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To ask Her Majesty's Government further to the Written Answer by the Lord President (Baroness Royall of Blaisdon) on 31 March (WA 22021), whether the Equality and Human Rights Commission is taking steps to improve staff morale; and what impact levels of staff morale have had on the operational performance of the Equality and Human Rights Commission. [HL2855]
The Lord President of the Council (Baroness Royall of Blaisdon): Work has included sharing the results of the survey with staff and a process to establish the priorities for improvement. An action plan is being developed to address these issues. Key areas have been identified and learning and development programmes strengthened to address areas for improvement. Over 40 training courses have been advertised to staff and 140 people have signed up for training. The programmes focus on personal and professional development, a direct response to the issues raised in the colleague survey. We are not aware of the level of staff morale having a significant or adverse impact on operational performance.
To ask Her Majesty's Government which information technology contracts with a value of £50 million or over have been entered into by the Cabinet Office since 1997; and which of those have been completed to budget, to time and to specification. [HL2715]
To ask Her Majesty's Government which countries are in receipt of annual payments to fund health treatment of those who previously worked in the United Kingdom; and how the amounts paid are calculated. [HL2967]
The Parliamentary Under-Secretary of State, Department of Health (Lord Darzi of Denham): Under European Union Regulations (1408/71) European economic area (EEA) member states reimburse each other for the cost of providing healthcare to each other's tourists, workers, pensioners and the dependants of both groups. Under these regulations, payments are either made on an actual or average cost basis, depending on the category of the individual.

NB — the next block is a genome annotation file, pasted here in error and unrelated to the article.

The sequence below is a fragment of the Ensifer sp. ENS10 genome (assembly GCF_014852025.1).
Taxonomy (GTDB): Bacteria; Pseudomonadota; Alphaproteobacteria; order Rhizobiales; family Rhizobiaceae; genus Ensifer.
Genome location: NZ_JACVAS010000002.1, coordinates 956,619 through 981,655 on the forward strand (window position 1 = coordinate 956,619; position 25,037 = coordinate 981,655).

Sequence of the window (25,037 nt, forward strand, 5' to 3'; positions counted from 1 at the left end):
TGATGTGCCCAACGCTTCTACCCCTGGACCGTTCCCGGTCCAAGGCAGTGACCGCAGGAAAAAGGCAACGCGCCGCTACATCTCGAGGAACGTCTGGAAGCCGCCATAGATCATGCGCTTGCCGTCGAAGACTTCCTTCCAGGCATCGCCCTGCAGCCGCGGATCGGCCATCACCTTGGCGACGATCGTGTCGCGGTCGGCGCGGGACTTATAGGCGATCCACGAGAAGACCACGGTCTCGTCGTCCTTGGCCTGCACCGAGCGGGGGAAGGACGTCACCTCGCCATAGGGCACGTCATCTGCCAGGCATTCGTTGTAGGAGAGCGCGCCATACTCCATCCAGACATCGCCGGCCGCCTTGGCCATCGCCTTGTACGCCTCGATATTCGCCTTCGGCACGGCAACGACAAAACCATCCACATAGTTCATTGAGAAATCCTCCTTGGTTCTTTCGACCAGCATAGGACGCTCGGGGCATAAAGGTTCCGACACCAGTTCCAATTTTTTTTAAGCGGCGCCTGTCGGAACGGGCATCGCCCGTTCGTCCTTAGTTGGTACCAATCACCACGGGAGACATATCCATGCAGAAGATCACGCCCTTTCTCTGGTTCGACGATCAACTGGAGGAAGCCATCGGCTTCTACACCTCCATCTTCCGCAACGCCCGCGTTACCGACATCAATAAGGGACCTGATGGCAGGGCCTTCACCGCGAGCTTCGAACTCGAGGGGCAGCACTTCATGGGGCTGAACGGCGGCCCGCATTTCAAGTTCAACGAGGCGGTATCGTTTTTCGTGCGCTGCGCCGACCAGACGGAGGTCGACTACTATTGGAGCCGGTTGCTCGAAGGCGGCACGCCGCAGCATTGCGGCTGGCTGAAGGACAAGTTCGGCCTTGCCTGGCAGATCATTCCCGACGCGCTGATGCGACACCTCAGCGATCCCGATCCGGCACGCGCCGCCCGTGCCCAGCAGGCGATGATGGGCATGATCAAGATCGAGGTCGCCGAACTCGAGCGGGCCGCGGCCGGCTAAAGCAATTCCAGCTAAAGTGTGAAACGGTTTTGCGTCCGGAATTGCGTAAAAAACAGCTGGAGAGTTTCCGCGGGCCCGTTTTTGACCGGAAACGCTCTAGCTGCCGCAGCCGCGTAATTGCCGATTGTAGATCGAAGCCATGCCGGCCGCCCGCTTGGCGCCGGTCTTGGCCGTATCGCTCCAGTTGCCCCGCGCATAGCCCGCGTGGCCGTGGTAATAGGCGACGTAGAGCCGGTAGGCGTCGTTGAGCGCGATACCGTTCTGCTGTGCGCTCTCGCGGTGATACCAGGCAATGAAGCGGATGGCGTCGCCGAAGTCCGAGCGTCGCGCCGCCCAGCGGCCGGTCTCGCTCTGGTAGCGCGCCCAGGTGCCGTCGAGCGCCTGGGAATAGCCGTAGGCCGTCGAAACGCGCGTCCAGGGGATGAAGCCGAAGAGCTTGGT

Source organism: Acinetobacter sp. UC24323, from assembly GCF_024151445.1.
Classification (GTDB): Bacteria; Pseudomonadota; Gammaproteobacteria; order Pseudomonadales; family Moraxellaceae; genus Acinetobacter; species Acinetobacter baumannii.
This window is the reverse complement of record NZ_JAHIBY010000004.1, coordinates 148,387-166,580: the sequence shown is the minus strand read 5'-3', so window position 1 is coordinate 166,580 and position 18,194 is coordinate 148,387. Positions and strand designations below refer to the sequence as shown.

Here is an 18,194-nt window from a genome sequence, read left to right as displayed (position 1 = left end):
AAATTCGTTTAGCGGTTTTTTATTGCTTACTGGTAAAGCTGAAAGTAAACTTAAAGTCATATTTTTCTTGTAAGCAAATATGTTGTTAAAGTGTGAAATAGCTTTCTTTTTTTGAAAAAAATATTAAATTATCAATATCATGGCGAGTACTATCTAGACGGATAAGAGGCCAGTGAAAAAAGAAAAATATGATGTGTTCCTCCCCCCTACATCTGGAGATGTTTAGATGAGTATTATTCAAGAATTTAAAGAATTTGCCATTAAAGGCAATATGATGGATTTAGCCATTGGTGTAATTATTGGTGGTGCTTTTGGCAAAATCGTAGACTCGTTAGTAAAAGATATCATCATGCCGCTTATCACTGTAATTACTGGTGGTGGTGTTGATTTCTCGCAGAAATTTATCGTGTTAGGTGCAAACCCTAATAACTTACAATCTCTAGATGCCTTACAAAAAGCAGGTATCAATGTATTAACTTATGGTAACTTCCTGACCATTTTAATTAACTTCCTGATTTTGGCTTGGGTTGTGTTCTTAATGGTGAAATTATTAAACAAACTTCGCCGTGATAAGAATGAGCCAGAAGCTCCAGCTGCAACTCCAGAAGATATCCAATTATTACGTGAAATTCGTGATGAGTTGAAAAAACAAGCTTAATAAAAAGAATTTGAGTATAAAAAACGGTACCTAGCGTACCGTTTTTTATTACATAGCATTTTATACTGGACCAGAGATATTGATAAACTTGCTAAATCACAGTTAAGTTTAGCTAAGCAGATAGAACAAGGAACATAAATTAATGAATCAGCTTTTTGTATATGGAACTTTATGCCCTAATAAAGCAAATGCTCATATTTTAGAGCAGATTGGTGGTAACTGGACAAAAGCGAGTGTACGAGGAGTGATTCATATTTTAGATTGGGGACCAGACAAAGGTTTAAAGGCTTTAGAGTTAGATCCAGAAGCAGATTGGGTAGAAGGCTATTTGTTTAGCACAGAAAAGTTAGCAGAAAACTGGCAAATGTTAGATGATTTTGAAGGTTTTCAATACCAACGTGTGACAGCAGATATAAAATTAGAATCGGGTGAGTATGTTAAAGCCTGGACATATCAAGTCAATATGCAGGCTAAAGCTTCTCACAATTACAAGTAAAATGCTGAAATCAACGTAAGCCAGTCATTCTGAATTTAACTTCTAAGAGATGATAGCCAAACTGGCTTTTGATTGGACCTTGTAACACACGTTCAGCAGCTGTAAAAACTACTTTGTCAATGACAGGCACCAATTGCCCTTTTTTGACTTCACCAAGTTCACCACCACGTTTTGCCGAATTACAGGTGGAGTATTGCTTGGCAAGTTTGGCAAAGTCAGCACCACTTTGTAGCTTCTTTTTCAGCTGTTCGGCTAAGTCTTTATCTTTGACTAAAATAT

|Actual Costs||Lump Sum|
To ask Her Majesty's Government what payments have been made to the Republic of Ireland in the last ten years to fund health treatment of those who previously worked in the United Kingdom; whether those payments are net or gross; and whether they are continuing at the same rate. [HL2968]
The Parliamentary Under-Secretary of State, Department of Health (Lord Darzi of Denham): The United Kingdom makes payments to the Republic of Ireland under a bilateral agreement which is in line with European Union regulations covering patient mobility. The majority of these payments relate to the provision of healthcare for around 50,000 pensioners that the UK pays for each year in the Republic of Ireland. According to departmental data, under the terms of the agreement, the UK has paid the Republic of Ireland around €2 billion over the past five years. This figure is gross of income to the UK. Data relating to payments made prior to 2003, is not readily available. The size of payments made by both countries changes on an annual basis and is based on the numbers each country is liable for, the rate which is used and the size of the average healthcare costs.
To ask Her Majesty's Government further to the Written Answer by Lord West of Spithead on 30 March (WA 191) concerning the average cost of deporting an illegal immigrant, what is the cost of not deporting illegal immigrants. [HL2953]
The Parliamentary Under-Secretary of State, Home Office (Lord West of Spithead): While research into the costs of illegal migration has been undertaken, this has been conducted with the aim of making general assessments on the impact of such migration, rather than producing definitive financial figures.
The two most relevant recent studies are the report of the House of Lords Select Committee on Economic Affairs regarding the economic and fiscal impact of migration which was published in October 2007 and a Home Office research paper entitled Migration: an Economic and Social Analysis which was published in 2001 and is available on the Home Office website.
To ask Her Majesty's Government how many applications have been made to the Medicines and Healthcare products Regulatory Agency in the last 12 months for licensing immunotherapy products; and [HL2877]
To ask Her Majesty's Government how many applications have been made to the Medicines and Healthcare products Regulatory Agency, on a named patient basis, for the import of immunotherapy products which are not licensed in the United Kingdom but are licensed in other European Union countries. [HL2878]
The Parliamentary Under-Secretary of State, Department of Health (Lord Darzi of Denham): No applications have been made to the Medicines and Healthcare Products Regulatory Agency in the past 12 months for licensing of immunotherapy products.
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